Rob Ford, henceforth the pro forma Mayor of Toronto, delivered a short statement just before Toronto city council moved to deplete his staff, privileges, budget and authority. After a brief introductory flourish, congratulating the Hamilton Tiger-Cats for their recent victory, came a patchwork of personal anecdote, Bible verse and self-justification lumped together in an effort to discredit Ford's fellow municipal councillors. His closing was of special note, striking as is so often the case with a Ford self-defence that irritating mixture of self-pity and belligerent menace:
This, folks, reminds me of when I was watching with my brother when Saddam attacked Kuwait and President Bush said, I warn you, I warn you, I warn you, do not. Well, folks, if you think American-style politics is nasty, you guys have just attacked Kuwait. And you will never, you will never see something that you have -- mark my words, friends, this is going to be outright war in the next election and I'm going to do everything in my power, everything in my power to beat you guys. What you're doing to me is kicking me out of my office ... And it is absolutely the worst thing you can do for democracy and the City of Toronto. What goes around comes around, friends. Remember what I'm saying.
The Ford brand, or perhaps one should say the shreds of it that remain, now survives on a life-support system nourished by the junk energy of media celebrity and notoriety, merchandising and false populism. It is anyone's guess how many of those who line up for a Ford autograph and to buy a bobble-head doll do so out of genuine solidarity with the man and his message or to get a piece of the infamy.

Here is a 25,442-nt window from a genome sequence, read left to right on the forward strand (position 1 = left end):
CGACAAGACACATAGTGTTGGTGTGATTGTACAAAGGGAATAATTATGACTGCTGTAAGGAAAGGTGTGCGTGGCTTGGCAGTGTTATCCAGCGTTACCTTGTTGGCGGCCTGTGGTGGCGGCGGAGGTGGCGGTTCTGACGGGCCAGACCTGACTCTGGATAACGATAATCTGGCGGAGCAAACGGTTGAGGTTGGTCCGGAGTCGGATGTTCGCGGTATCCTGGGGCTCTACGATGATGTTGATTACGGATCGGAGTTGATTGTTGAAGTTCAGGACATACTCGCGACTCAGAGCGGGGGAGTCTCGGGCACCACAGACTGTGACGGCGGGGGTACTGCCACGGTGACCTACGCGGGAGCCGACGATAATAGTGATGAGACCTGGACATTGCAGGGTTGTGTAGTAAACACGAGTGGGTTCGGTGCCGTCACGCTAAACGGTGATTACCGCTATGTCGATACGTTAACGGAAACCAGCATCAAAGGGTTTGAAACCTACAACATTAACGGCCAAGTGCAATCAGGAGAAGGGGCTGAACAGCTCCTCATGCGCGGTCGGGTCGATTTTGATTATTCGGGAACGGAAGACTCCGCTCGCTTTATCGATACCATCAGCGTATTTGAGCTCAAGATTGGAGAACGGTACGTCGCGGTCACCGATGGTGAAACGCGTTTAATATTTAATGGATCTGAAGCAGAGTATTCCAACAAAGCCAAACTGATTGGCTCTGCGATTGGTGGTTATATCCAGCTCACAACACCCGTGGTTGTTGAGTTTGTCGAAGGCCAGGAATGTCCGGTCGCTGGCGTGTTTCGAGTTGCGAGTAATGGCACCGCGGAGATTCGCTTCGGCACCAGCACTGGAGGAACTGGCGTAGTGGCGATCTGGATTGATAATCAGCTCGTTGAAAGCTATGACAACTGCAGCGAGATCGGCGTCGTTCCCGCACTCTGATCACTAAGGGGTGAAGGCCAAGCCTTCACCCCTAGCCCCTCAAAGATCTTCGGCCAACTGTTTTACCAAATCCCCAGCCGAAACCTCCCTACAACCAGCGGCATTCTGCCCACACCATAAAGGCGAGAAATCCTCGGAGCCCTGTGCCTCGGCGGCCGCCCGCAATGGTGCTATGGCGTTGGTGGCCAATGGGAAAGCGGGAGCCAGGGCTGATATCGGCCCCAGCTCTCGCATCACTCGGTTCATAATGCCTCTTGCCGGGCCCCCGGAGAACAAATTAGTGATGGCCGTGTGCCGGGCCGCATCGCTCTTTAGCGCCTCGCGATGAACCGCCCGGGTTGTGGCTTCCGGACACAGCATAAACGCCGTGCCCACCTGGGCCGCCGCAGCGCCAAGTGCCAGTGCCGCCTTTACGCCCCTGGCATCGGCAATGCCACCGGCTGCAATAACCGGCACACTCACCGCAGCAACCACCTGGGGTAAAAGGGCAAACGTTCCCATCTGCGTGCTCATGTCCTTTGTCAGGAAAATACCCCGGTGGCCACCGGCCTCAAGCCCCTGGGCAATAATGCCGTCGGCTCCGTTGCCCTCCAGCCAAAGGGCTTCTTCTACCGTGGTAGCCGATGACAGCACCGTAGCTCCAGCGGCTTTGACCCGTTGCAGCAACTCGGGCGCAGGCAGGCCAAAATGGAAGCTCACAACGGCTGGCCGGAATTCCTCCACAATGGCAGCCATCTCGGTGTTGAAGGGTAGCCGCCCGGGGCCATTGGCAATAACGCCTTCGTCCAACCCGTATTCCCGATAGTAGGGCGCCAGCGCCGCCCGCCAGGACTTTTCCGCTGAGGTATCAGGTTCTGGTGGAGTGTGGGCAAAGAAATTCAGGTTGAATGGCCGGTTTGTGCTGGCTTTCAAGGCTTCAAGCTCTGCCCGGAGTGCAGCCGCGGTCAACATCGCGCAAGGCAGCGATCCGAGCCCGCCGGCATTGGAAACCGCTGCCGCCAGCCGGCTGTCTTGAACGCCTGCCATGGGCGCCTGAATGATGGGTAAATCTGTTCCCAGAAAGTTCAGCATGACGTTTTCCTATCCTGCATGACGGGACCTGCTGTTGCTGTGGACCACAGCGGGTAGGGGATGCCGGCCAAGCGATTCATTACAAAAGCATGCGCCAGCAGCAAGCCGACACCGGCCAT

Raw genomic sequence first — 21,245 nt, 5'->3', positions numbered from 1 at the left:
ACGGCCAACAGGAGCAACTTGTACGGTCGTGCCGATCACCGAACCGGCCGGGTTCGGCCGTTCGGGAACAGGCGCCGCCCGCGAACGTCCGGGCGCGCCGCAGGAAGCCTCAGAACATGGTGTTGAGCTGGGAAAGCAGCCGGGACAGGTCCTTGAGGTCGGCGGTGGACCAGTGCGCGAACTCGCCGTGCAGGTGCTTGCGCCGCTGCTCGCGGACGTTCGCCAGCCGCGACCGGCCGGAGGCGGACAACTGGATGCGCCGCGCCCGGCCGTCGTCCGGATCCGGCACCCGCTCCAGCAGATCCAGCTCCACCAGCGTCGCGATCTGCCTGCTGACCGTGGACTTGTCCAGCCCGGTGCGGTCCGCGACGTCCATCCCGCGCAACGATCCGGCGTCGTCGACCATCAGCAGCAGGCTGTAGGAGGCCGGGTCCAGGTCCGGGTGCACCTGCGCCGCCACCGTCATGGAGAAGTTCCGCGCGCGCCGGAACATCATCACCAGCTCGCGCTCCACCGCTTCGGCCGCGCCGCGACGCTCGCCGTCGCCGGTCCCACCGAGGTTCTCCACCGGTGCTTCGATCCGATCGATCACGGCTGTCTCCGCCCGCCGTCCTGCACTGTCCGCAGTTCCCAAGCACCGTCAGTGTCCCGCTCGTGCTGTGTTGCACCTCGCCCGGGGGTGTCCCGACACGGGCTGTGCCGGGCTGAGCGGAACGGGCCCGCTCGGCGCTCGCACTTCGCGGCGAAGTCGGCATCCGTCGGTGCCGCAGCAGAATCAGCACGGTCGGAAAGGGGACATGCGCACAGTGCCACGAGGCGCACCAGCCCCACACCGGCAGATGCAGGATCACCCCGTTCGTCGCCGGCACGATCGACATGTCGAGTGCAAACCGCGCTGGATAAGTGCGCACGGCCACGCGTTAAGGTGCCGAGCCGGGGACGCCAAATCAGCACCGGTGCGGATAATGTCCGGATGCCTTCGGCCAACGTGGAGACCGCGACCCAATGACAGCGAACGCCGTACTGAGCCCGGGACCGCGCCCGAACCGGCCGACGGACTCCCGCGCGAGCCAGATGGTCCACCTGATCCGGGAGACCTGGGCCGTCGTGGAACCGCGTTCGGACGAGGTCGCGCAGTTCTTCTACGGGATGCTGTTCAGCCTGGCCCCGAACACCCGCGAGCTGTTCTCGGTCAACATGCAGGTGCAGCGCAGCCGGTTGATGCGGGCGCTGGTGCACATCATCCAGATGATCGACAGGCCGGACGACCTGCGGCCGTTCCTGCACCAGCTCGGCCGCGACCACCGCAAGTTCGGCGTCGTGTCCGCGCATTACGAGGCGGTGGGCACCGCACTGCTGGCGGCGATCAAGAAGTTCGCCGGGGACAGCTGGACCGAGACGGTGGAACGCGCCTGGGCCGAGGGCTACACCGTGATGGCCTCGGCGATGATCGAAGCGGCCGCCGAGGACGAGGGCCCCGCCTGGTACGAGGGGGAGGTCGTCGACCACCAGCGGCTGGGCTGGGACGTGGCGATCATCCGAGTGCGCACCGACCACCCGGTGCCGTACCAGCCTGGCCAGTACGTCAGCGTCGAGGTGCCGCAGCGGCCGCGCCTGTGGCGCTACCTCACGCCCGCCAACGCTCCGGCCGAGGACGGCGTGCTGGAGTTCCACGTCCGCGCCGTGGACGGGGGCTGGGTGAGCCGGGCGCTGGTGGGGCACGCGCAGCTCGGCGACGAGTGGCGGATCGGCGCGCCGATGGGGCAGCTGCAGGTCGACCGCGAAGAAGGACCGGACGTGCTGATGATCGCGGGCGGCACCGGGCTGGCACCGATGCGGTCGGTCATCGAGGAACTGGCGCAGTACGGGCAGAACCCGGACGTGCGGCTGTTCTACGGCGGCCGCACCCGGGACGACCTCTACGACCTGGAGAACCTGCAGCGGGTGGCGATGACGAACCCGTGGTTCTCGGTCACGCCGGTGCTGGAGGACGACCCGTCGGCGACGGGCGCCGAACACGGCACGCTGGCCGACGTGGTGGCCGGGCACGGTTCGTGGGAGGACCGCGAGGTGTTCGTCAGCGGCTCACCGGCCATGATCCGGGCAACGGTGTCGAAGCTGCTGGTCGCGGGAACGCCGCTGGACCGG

In either case, the Ford brothers are our latest evidence on behalf of the proposition that there is no bad publicity. Each fresh disgrace brings the rewards of media appearances and merchandise, including a sympathetic program predictably called "Ford Nation," hosted by Sun News Network. Now liberated from his powers, Rob Ford will doubtless have the time and incentive to inaugurate the nasty campaign he has over and again sworn he'll deliver.
The invasion of Kuwait by Saddam Hussein was not a coup d'état, as Rob Ford suggested, but an instance of attempted plunder propelled by irredentism, greed and bogus pan-Arabism. The mayor was not elected on the account of his subtlety, to be sure, but what's so wrong with holding out for a public figure possessing at least enough brains to give a proper example of the phrase coup d'état? The Fords are weak not only in the intellectual department, but in the moral, emotional and accountability departments as well. One has to be a fool to go on believing them, and more of a fool to persist in believing in them.
For this reason, exhausted by the whole circus though I am I can nonetheless summon a residual pity for the mayor, who exhibits both mental and emotional unwellness and who I suspect is not entirely in control of himself: but I have no sympathy, and no kind feeling, for those who remain unreflective and uncritical citizens of Ford Nation.